Common areas to lose heat in a home are doors, door frames, and windows and window frames. Find out if you are losing heat through these areas in your home with the tests below.
Doors and Windows
- On a cold day, put your hand up to the closed doors that go in and out of your house. If you feel the cold air on your hand, you are losing heat and money. You can also test your closed windows this way. This is called the hand test for obvious reasons.
- You can also light a candle and put it up to a closed window or door during the winter. If the candlelight flickers, you know you are losing heat and have an energy efficiency problem. This is called the candle test, again, for obvious reasons.
Door Frames and Window Frames
To find out if you are losing heat through your door and window frames try visually and manually inspecting them. Look for gaps where light may be coming in through your shut windows and doors. To manually inspect try moving the door frame or window frame by rattling it with your hands.
If you want to get a thorough examination of the energy efficiency of your entire house, you will need a home energy audit.
Why Is My House Not Energy-Efficient?
If you really want to know why your house is not energy-efficient, you need to get a home energy audit.
What Is a Home Energy Audit?
A home energy audit or home energy assessment is a comprehensive, thorough examination of your home’s energy usage. It may also include areas where safety and comfort can be improved.
A home energy audit may help you calculate your home’s energy usage, inefficiencies and losses, areas that need fixing right away, and those that may pose problems in the future. There are two types of home energy audits.
DIY Home Energy Audit
A do-it-yourself home energy audit is something you can perform in your house. It contains a checklist of areas to inspect. Some are below:
- Insulation Levels
- Appliances and Electronics
- Air Leaks
- Heating and Cooling Equipment
For a complete checklist of the DIY home energy audit, visit here.
Professional Home Energy Audit
The DIY home energy audit can give you a sufficient idea of your home’s energy inefficiencies.
A professional home energy audit goes into much greater detail and analysis of those energy efficiencies. Experienced energy assessors conduct professional home energy audits and provide you with solutions to your home energy problems.
To learn more about professional home energy audits, visit here.
Why Is My House Not Energy-Efficient?
It could be several reasons, and the best way to find out why your house is not energy efficient is to get a professional home energy audit. If you aren’t ready for a professional one, do the DIY home energy audit.
But don’t wait around hoping your home will somehow get more energy efficient because it won’t. More than likely, your home will keep getting more inefficient.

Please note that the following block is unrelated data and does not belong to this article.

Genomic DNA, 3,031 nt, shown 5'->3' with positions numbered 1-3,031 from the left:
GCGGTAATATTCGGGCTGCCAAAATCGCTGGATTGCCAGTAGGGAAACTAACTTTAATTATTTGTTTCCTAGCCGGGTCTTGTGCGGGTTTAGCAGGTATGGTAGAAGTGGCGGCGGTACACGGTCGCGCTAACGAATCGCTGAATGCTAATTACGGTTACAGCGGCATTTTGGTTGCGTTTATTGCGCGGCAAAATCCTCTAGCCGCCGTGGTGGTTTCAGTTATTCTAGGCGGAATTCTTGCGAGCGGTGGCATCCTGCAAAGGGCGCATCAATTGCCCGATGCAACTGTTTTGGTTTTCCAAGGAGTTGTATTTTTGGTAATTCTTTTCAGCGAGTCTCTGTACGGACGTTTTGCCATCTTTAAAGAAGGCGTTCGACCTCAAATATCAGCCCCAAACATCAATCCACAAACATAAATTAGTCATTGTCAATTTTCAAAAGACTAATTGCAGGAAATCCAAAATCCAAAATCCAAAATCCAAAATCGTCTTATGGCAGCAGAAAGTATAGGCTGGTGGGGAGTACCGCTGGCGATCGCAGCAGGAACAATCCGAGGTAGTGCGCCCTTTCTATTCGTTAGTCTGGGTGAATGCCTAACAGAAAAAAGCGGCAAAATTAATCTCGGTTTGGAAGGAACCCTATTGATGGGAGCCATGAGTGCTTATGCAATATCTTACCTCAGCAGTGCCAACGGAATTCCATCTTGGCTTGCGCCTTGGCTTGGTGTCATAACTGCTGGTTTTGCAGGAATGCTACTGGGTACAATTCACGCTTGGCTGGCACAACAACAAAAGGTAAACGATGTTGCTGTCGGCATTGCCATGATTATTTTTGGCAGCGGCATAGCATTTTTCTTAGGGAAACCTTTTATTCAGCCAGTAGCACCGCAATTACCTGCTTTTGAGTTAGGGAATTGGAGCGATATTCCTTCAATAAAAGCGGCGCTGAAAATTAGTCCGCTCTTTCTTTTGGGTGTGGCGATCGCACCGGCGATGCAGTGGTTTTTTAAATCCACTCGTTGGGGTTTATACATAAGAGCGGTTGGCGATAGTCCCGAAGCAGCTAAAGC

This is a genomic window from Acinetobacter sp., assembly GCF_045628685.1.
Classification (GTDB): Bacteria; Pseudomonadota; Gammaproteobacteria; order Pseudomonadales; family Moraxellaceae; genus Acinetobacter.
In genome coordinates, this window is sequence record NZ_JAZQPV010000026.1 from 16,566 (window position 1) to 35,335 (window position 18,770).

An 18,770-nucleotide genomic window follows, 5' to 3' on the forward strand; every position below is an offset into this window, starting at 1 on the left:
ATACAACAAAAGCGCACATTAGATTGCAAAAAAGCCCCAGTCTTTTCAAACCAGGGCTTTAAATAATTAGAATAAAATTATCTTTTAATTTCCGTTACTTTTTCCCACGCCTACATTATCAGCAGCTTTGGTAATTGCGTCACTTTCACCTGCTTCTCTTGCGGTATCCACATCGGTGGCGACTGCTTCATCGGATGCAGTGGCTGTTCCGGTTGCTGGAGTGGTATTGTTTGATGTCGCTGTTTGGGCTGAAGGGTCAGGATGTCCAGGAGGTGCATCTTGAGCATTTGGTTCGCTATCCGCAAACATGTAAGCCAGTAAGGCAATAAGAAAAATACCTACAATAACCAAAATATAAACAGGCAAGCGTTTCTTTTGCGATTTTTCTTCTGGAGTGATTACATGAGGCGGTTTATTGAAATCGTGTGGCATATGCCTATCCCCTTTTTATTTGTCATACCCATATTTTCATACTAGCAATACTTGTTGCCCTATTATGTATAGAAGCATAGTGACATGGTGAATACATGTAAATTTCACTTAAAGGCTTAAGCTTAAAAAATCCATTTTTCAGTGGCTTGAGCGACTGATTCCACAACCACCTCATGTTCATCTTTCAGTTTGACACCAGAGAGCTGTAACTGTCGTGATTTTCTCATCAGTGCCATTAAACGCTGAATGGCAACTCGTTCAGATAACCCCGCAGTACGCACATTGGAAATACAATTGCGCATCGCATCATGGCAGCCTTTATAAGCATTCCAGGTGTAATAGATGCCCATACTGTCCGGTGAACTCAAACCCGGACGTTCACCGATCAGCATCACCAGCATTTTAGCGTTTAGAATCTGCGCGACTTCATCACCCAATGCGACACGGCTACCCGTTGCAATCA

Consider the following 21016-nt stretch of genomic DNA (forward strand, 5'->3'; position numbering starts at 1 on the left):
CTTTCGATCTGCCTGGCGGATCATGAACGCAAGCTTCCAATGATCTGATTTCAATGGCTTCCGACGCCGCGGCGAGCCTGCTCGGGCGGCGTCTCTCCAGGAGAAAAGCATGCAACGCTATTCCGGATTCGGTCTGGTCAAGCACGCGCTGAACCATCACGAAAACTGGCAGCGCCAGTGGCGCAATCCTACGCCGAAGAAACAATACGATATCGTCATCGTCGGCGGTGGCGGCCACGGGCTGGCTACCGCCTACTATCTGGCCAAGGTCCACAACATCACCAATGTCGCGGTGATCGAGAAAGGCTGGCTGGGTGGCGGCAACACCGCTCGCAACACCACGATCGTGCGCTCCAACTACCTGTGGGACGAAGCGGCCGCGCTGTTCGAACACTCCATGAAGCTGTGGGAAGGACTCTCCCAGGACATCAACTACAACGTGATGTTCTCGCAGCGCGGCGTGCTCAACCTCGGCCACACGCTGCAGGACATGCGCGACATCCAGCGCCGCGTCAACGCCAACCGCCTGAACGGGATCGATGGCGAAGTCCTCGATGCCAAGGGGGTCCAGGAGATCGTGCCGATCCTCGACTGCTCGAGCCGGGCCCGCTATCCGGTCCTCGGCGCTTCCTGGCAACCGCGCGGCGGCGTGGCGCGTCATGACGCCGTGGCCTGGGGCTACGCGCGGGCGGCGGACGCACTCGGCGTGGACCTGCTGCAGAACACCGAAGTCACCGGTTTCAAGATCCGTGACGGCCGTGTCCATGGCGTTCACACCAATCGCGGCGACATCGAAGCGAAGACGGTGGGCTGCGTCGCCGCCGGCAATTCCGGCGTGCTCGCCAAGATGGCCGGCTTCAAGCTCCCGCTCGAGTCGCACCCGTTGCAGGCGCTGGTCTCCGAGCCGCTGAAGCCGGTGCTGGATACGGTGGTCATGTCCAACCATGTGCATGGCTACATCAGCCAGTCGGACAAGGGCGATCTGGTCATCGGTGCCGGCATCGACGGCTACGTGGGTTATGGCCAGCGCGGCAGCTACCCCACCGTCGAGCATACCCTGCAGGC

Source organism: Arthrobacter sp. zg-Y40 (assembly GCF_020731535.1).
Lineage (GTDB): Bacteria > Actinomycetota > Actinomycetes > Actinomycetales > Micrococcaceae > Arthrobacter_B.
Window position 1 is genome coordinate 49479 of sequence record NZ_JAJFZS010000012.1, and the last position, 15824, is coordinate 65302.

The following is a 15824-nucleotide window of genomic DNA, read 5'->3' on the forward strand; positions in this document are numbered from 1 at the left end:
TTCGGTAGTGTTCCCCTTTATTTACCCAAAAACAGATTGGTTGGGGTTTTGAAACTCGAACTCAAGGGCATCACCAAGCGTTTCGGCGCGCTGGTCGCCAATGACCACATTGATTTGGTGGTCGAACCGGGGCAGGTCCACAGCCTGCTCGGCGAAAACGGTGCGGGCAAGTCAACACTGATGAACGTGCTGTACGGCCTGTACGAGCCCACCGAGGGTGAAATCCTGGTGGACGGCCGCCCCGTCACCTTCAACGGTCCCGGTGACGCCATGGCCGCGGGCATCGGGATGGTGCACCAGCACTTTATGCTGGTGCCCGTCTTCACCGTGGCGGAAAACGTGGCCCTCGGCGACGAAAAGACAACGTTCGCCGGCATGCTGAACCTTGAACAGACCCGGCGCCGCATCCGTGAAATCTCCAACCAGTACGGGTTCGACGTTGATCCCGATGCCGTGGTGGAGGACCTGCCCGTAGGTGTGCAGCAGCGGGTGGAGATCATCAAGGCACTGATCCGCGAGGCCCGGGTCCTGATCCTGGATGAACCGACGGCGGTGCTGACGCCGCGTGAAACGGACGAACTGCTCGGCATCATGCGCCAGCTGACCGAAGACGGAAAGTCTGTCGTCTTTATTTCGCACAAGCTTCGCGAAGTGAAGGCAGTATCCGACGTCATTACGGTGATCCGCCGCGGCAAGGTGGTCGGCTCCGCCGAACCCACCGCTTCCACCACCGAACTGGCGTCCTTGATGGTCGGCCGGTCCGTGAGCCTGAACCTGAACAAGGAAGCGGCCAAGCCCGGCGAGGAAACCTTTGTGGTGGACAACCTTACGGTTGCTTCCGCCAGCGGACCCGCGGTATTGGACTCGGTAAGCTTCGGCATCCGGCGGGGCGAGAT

How to Make My House Energy-Efficient?
There are several ways to make your house energy efficient. And the ways can range from inexpensive repairs, such as changing your dirty HVAC filter, to more expensive things, such as installing solar panels.
Below are some more ways you can do to make your home energy efficient:
- Having the proper type and amount of insulation
- Switching the lights in your house to LED lights
- Using only ENERGY STAR home products
- Using smartphone technology to set and control your thermostat, lights, and other electronics
- Getting your HVAC unit serviced regularly
- Unplugging unused electronics and turning off lights and televisions in rooms that are not in use
To learn how to clean and change your dirty HVAC filter, read our article – Can Dirty House Air Filters Make You Sick?
Are New Homes Energy-Efficient?
Yes, new homes are energy efficient or at least more energy efficient than older ones. Many modern building materials and designs aim to be energy efficient. And technology like smart devices and appliances help new homes be more efficient.
As we have discussed, determining if your home is energy efficient is easy to do, and there are various ways of doing it. There are also quick, inexpensive, and easy things you can do today to make your house more energy-efficient.
The most thorough and comprehensive way to find all the energy inefficiencies and solutions to fix in your home is to have a professional home energy audit done. If you don’t want to deal with your older home’s energy inefficiencies, purchase a new home since they are already energy efficient.
Not only can your house lose you money in the winter, but it can also be dangerous. To learn the dangers in your house during the winter, check out our article How to prevent carbon monoxide poisoning in your home this winter.
While checking your home for energy inefficiencies this winter, also check if any rodents have made your home their home, too. Read our article – Can Clean Houses Get Rats? or Can Clean Houses Get Mice? Learn the Truth